Canadian Manufacturing

Almost 1 million Canadian jobs vulnerable in global clean energy transition

The report identifies several vulnerable sectors, including oil and gas extraction and industries that support that, emissions-intensive manufacturing, transportation, equipment manufacturing, mining and quarrying.

October 21, 2021  The Canadian Press

More than 880,000 Canadians work in industries at risk of decline or closure in the global transition to clean energy, a new analysis says.

The Canadian Institute for Climate Choices is warning in its publication Sink or Swim, that if these industries and federal and provincial governments don’t acknowledge that change is coming and prepare for it, there could be devastating consequences.

“This transition is coming irrespective of decisions in Ottawa, or even decisions at provincial levels,” said Dale Beugin, Vice President of Research at the institute.

“This transition is coming from factors outside of Canada’s control. So really, it’s all about what can the country and what can we do at all orders of government to prepare ourselves for that shift that is making its way to our shores no matter what.”

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The report identifies several vulnerable sectors, including oil and gas extraction and industries that support that, emissions-intensive manufacturing, transportation, equipment manufacturing, mining and quarrying.

It does say, however, there is opportunity for some companies to succeed if they adjust their practices and outputs — including, for example, auto plants switching to making electric vehicles or emissions-intensive manufacturers switching to cleaner fuel sources and upgrading technology to be more efficient.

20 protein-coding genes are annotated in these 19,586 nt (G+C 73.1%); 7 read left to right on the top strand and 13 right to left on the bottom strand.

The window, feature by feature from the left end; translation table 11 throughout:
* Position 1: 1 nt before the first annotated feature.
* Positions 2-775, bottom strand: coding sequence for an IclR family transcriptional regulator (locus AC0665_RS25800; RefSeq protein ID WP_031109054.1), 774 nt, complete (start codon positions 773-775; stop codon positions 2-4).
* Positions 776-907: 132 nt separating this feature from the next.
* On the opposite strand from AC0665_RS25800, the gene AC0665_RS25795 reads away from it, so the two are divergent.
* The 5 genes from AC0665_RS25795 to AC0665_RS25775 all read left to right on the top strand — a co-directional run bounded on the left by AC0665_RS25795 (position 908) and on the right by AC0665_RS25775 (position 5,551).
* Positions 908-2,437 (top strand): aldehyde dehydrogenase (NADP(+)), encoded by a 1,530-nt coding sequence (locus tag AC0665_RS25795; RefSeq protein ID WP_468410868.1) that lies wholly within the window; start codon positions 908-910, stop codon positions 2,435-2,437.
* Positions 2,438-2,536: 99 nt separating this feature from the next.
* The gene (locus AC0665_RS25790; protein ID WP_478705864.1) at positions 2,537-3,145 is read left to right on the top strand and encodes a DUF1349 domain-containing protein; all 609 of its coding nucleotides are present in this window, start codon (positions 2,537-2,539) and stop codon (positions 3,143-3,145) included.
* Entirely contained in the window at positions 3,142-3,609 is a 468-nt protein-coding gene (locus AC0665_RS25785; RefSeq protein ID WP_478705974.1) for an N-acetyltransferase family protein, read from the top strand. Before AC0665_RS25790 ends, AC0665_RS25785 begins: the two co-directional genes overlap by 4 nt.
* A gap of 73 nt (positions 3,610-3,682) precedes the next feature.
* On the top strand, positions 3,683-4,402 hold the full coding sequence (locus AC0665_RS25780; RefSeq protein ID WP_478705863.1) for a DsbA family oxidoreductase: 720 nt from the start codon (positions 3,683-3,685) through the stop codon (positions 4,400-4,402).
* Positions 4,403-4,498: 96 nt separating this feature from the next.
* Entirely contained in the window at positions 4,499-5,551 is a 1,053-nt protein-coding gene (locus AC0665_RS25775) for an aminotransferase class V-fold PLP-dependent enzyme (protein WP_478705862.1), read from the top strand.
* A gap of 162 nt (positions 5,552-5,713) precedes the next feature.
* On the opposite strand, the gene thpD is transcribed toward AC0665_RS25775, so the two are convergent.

Other sectors, like oil and gas, need government help to transition workers to industries that will survive long-term, including job creation and training plans.

The report says there is no province with workers who aren’t going to be affected, though Alberta carries the most risk with more than nine per cent of its workforce employed in vulnerable sectors. Saskatchewan is next at six per cent.

Ontario, with its bigger population, has a higher total number of workers, but five per cent of its workforce is in vulnerable sectors, mostly manufacturing.

There are nine Canadian towns with a population above 10,000, where one in 10 jobs relies on a vulnerable sector. Another 22 towns of that size have between five and 10 per cent of their workforce in vulnerable industries, and 39 towns have three per cent of their workers employed in vulnerable sectors.

Rachel Samson, the institute’s clean growth research director, said “three broad trends are combining in ways that make the global low carbon transition inevitable.”

First, 60 countries, including Canada, have committed to net-zero emissions by 2050. Those countries represent 70 per cent of global GDP, more than 70 per cent of global demand for oil and 55 per cent of global demand for oil and gas.

At the same time, Samson said investors are “awakening” to climate risks associated with their investments, with 120 international investors representing 40 per cent of global managed assets also committed to net zero.